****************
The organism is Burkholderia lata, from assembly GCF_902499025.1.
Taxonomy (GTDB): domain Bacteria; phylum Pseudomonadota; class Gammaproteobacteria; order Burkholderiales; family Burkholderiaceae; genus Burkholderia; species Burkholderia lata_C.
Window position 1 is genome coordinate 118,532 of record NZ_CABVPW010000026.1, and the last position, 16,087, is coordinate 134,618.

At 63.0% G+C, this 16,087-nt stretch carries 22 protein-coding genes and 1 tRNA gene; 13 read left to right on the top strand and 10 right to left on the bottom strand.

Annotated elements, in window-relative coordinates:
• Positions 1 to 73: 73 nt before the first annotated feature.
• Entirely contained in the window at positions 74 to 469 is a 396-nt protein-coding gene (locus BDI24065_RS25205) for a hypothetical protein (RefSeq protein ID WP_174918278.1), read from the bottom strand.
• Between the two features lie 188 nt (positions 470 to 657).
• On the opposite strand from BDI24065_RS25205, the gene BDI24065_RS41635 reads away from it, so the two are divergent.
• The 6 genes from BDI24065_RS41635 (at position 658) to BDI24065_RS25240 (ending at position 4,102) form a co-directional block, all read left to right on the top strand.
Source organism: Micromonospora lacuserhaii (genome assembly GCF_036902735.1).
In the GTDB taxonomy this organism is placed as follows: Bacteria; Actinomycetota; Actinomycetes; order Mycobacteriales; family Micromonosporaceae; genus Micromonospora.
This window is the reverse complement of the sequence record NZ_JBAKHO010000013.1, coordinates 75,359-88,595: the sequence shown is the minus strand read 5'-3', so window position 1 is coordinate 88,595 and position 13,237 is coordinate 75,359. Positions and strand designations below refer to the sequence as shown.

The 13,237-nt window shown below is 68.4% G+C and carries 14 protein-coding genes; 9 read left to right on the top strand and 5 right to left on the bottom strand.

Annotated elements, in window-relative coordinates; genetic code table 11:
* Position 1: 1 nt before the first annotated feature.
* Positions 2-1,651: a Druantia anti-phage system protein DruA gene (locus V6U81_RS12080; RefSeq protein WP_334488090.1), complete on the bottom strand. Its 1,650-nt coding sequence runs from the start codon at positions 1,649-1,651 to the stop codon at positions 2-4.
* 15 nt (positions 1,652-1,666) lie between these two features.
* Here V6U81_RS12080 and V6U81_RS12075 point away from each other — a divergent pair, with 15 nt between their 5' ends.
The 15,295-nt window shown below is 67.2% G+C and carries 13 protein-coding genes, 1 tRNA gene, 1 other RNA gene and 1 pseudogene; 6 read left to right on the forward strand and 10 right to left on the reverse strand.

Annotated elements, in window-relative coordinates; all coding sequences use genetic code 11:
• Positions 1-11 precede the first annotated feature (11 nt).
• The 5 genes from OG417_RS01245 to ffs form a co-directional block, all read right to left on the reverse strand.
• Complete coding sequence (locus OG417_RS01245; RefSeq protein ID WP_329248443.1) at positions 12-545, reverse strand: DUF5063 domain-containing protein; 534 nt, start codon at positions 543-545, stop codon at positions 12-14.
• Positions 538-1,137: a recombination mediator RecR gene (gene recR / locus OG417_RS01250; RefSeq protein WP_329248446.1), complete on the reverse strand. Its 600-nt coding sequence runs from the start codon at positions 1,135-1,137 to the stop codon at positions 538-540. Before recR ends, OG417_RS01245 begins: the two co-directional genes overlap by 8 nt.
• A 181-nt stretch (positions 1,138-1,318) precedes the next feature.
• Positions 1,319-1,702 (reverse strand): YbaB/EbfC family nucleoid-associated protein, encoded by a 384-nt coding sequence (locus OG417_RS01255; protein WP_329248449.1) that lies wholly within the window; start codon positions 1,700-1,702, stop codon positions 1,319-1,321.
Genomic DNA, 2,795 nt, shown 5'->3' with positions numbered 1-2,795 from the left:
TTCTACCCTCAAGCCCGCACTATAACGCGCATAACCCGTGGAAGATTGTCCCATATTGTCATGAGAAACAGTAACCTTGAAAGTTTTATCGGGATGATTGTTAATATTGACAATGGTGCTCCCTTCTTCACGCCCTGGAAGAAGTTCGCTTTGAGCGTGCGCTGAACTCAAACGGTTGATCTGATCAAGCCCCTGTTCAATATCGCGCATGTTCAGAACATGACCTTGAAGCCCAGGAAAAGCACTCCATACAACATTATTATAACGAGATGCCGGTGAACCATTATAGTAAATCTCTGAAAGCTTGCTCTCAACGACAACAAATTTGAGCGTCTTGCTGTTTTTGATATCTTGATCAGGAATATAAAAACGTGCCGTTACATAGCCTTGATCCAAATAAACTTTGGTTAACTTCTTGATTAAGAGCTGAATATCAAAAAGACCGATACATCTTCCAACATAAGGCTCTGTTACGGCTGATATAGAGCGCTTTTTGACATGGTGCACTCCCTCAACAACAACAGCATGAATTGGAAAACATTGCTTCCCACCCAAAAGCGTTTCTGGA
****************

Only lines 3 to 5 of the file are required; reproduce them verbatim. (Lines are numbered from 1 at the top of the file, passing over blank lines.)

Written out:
Window position 1 is genome coordinate 118,532 of record NZ_CABVPW010000026.1, and the last position, 16,087, is coordinate 134,618.

At 63.0% G+C, this 16,087-nt stretch carries 22 protein-coding genes and 1 tRNA gene; 13 read left to right on the top strand and 10 right to left on the bottom strand.

Annotated elements, in window-relative coordinates: